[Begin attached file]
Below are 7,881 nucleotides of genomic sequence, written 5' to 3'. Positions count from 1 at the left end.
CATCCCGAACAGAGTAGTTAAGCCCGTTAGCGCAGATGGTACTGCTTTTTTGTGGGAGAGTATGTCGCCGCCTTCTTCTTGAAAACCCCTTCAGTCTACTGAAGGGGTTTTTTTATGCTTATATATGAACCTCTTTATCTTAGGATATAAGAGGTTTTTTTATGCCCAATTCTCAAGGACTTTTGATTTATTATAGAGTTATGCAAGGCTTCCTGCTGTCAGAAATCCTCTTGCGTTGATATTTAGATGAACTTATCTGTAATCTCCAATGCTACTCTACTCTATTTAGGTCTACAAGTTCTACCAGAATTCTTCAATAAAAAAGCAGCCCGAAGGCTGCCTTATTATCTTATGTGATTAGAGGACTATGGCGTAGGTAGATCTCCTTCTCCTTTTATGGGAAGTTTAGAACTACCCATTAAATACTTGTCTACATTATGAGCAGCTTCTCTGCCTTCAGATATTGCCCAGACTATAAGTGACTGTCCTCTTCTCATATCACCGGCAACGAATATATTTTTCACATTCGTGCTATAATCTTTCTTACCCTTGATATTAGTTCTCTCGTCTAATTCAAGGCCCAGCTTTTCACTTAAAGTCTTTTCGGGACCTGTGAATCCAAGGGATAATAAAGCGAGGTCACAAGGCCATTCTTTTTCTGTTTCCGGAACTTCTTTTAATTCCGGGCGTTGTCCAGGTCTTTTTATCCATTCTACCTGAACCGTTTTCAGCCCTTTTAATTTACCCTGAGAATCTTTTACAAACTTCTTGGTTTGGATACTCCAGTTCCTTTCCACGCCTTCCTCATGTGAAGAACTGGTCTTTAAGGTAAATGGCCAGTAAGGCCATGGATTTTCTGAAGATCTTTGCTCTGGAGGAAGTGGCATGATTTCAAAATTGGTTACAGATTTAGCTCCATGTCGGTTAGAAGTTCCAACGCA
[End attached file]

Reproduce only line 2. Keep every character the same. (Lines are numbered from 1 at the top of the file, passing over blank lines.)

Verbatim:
CATCCCGAACAGAGTAGTTAAGCCCGTTAGCGCAGATGGTACTGCTTTTTTGTGGGAGAGTATGTCGCCGCCTTCTTCTTGAAAACCCCTTCAGTCTACTGAAGGGGTTTTTTTATGCTTATATATGAACCTCTTTATCTTAGGATATAAGAGGTTTTTTTATGCCCAATTCTCAAGGACTTTTGATTTATTATAGAGTTATGCAAGGCTTCCTGCTGTCAGAAATCCTCTTGCGTTGATATTTAGATGAACTTATCTGTAATCTCCAATGCTACTCTACTCTATTTAGGTCTACAAGTTCTACCAGAATTCTTCAATAAAAAAGCAGCCCGAAGGCTGCCTTATTATCTTATGTGATTAGAGGACTATGGCGTAGGTAGATCTCCTTCTCCTTTTATGGGAAGTTTAGAACTACCCATTAAATACTTGTCTACATTATGAGCAGCTTCTCTGCCTTCAGATATTGCCCAGACTATAAGTGACTGTCCTCTTCTCATATCACCGGCAACGAATATATTTTTCACATTCGTGCTATAATCTTTCTTACCCTTGATATTAGTTCTCTCGTCTAATTCAAGGCCCAGCTTTTCACTTAAAGTCTTTTCGGGACCTGTGAATCCAAGGGATAATAAAGCGAGGTCACAAGGCCATTCTTTTTCTGTTTCCGGAACTTCTTTTAATTCCGGGCGTTGTCCAGGTCTTTTTATCCATTCTACCTGAACCGTTTTCAGCCCTTTTAATTTACCCTGAGAATCTTTTACAAACTTCTTGGTTTGGATACTCCAGTTCCTTTCCACGCCTTCCTCATGTGAAGAACTGGTCTTTAAGGTAAATGGCCAGTAAGGCCATGGATTTTCTGAAGATCTTTGCTCTGGAGGAAGTGGCATGATTTCAAAATTGGTTACAGATTTAGCTCCATGTCGGTTAGAAGTTCCAACGCA